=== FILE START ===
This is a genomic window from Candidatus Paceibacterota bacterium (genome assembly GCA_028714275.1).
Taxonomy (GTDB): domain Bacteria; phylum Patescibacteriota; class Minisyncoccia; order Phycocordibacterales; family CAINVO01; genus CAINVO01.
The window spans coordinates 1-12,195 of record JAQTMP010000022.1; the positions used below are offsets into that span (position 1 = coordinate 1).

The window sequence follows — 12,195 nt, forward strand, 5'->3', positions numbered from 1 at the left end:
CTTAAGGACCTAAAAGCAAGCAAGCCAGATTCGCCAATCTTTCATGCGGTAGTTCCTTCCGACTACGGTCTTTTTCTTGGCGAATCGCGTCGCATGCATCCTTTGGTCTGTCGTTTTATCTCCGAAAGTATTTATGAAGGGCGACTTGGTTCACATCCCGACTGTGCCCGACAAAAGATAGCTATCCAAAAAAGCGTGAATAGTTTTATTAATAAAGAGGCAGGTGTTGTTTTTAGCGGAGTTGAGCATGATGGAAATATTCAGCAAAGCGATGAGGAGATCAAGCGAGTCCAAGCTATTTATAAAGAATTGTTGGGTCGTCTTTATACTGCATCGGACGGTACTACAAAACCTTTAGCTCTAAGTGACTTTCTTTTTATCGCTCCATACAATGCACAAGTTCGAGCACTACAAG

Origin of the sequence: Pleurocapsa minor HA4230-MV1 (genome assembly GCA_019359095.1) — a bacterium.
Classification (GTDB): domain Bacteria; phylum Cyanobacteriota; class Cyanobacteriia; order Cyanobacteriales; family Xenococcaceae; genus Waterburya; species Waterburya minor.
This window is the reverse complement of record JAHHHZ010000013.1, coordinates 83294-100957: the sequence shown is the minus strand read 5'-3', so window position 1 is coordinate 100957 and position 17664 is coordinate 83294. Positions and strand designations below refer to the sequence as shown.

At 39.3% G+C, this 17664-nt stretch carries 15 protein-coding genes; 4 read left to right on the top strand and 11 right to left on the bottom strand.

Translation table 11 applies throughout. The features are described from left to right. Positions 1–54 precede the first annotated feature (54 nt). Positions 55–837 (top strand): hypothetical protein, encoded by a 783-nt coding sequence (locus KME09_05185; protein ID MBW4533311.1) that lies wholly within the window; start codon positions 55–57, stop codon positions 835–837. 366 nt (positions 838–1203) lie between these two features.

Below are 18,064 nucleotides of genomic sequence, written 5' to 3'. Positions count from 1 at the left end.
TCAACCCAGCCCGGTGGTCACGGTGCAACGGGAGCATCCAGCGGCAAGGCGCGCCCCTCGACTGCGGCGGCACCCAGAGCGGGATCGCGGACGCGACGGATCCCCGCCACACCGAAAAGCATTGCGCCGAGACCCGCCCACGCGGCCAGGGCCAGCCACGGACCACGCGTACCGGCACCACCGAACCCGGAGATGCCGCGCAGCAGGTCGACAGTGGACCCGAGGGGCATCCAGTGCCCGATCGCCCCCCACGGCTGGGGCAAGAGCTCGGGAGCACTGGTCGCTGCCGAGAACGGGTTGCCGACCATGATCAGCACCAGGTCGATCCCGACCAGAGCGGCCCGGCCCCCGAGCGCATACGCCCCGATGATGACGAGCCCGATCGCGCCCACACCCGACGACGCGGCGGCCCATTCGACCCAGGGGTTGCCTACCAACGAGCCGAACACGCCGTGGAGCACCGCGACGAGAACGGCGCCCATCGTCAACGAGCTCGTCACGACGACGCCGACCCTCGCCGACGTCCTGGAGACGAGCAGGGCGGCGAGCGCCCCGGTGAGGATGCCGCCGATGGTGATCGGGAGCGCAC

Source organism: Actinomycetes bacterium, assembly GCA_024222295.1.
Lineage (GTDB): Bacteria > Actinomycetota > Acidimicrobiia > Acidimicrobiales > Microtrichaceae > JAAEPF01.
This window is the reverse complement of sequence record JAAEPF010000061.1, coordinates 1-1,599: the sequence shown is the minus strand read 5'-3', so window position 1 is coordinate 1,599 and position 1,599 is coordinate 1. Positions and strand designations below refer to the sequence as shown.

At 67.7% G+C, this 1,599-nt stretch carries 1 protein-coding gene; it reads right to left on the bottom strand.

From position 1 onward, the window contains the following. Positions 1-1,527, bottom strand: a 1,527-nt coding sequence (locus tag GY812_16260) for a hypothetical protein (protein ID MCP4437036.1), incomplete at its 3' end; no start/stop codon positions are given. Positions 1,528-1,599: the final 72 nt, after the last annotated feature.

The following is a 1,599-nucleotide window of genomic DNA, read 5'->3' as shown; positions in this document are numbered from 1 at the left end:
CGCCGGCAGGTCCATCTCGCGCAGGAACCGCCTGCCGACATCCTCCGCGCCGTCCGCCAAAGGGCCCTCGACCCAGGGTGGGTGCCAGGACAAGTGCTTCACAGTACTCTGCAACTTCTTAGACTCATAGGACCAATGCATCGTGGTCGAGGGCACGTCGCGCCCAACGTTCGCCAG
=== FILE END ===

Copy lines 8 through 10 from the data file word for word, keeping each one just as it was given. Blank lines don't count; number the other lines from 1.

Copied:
This window is the reverse complement of record JAHHHZ010000013.1, coordinates 83294-100957: the sequence shown is the minus strand read 5'-3', so window position 1 is coordinate 100957 and position 17664 is coordinate 83294. Positions and strand designations below refer to the sequence as shown.

At 39.3% G+C, this 17664-nt stretch carries 15 protein-coding genes; 4 read left to right on the top strand and 11 right to left on the bottom strand.

Translation table 11 applies throughout. The features are described from left to right. Positions 1–54 precede the first annotated feature (54 nt). Positions 55–837 (top strand): hypothetical protein, encoded by a 783-nt coding sequence (locus KME09_05185; protein ID MBW4533311.1) that lies wholly within the window; start codon positions 55–57, stop codon positions 835–837. 366 nt (positions 838–1203) lie between these two features.